Following (and Being) God’s Signposts

Bible Still life - Van Gogh remix

Illustration: remix of Still life with Bible by Vincent van Gogh

Amanda Polewski By Amanda Polewski

When I first sat down with David Hanson to discuss starting up a young adults’ blog, we discussed how one of the questions that young adults wrestle with most frequently is “Am I following God’s path for me?”

“Every day,” I laughed, referring to how frequently I ask myself this question.

He stopped what he was about to say, and looked at me seriously. “Yes,” he said. “The answer is always yes.”

A few months ago, Bishop Burton opened a sermon by introducing how the Cree Native Americans conceive of time: “God’s time – that is, the right time. You picked berries when God made them ripe, neither before nor afterwards. And that time, you could not know in advance.”

I’ve found myself returning to this concept of “God’s time” pretty frequently, particularly when I’m anxious about my life and what I want to accomplish (Matt. 6:34). But as the adage goes, “If you want to make God laugh, tell him your plans.”My life doesn’t run on any time but God’s (Proverbs 16:9). We are ready when God determines we are ready, and it’s okay to feel a little – or a lot – unripe and unsure in the meantime.

But I think it’s equally important to understand that regardless of our being fixed to God’s timeline, ripening until we’re ready to do the work he has in store for us, we aren’t exactly bereft in dark (Numbers 23:19; Hebrews 13:8). Signs are all around us (Rom 1:20). The Celts, for instance, believed that the natural world of God’s creation is a revelation from God no less important than the revelation contained in the Bible. And the interesting thing is, creation is always in progress. God’s Word is the word that never stops being spoken. Jesus Christ as the Logos is the never-ending Word of Life.

And as God’s creations, God speaks through us too.

A few weeks ago, I was in an elevator at work. The sole other occupant looked at me nervously, as if she wanted to say something. I tried not to assume that something was on my face or clothes. Suddenly, as the doors opened at my floor, she burst out, “Do you know that Jesus loves you?”

I only marveled at the oddness of the phrasing and intonation once the elevator doors were closed again. It hadn’t been an affirmation – it had been a question, and a nervous one at that, in a tone that said I’m not really sure why I feel compelled to say this to you, but here we are.

It hadn’t been “Jesus loves you!”, bright and cheerful. It had been a question – “No, but do you really know?”

That nervous woman was a signpost for me, though not all of my signposts have jumped out at me so explicitly with Jesus’ name on their lips. But yet, they don’t need to do so for Jesus’ name to be inherent in their words and actions. Once my signpost was a chatty Irish woman on an empty, open seating flight, who inexplicably decided to sit directly next to me and reassure me about something that was weighing heavily on my heart. Another time, I ended up in a new job after having been on the hunt for months, due entirely to an informal conversation at an event that would never have happened if not for a few, small things that aligned precisely on that day.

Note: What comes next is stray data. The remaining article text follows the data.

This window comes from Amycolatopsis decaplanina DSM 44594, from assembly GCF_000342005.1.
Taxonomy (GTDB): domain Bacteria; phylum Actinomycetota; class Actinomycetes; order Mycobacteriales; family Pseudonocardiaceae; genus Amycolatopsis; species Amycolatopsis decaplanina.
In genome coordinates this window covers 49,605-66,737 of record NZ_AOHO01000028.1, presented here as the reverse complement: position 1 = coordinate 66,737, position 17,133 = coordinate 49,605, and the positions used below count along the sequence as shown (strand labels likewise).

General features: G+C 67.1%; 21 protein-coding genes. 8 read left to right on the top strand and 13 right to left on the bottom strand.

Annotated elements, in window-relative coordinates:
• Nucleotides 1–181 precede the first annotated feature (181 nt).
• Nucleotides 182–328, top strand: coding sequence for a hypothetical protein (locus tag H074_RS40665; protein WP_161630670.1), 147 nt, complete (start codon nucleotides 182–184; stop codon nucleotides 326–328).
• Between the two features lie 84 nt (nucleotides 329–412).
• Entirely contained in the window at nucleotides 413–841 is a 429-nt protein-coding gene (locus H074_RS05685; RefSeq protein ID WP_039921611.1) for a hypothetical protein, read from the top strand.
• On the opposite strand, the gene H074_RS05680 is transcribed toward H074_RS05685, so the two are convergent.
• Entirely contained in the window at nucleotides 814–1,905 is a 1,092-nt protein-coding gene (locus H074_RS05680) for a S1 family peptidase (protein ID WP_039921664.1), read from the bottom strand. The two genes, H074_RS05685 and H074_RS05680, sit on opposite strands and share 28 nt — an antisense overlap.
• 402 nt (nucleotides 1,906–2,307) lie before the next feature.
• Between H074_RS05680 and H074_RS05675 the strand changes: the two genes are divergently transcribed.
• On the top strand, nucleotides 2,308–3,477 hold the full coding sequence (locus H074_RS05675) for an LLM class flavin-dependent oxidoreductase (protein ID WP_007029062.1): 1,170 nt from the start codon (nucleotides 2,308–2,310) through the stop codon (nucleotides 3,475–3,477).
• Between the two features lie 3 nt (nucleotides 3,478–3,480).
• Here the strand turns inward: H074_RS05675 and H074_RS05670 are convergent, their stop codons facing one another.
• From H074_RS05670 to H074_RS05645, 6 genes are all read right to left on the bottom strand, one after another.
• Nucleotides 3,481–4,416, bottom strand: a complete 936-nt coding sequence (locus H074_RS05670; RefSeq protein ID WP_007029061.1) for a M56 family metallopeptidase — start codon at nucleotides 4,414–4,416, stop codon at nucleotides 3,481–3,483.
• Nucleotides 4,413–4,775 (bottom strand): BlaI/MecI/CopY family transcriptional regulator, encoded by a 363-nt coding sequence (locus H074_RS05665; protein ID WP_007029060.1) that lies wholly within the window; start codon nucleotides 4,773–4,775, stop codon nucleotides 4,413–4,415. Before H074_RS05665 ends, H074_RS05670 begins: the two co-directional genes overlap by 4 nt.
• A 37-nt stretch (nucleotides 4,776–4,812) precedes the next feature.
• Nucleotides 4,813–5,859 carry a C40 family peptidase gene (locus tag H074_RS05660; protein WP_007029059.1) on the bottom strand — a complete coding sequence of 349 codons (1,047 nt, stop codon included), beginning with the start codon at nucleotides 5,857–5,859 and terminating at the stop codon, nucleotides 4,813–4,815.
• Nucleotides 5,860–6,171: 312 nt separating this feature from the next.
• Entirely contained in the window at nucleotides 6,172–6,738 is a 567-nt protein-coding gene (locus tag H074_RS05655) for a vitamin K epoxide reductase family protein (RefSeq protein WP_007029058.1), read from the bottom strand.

God brought these people in my life for specific reasons. The circumstances were such that I couldn’t not pay attention – but it makes me wonder about all the things I miss because I’m just not listening hard enough. And of course, even after acknowledging that yup, I saw you there, God; will take action now, I still have so many questions. But isn’t that what it means to take part in the human condition?

And then, there’s this well-known verse:

Thy word is a lamp unto my feet and a light unto my path. (Psalm 119:105)

Here’s the fact of the matter: we’re all out here in the dark. We don’t know the landscape, we do know that things can change at any moment, and because it’s dark, we feel like we’re alone. But in reality, we are all in this together. One of the things that can be hardest to truly know is that you’re not floundering on your own, especially during a time in your life when so much has yet to settle. It seems from your own perspective that so much is settling for everyone else, and that you may be falling behind from where you’re meant to be, when you’re actually only falling behind where you had abstractly meant yourself to be.

But you’re always on God’s path, and on God’s time – and you’re in good company. God’s Word in all its glorious multifacetedness – in Scripture, in community, and at His table, Jesus Christ,- is the light onto our path (John 8:12).

And the Light doesn’t light up our entire path on it’s own but .there’s a deep relational responsibility we have to listen harder, to look deeper – with our individual connections with God and each other.

So let’s do it. Are you following God’s path for you? Yes – the answer is always yes. But let’s look together at the signposts along the way.

Categories: Between Sundays, Blog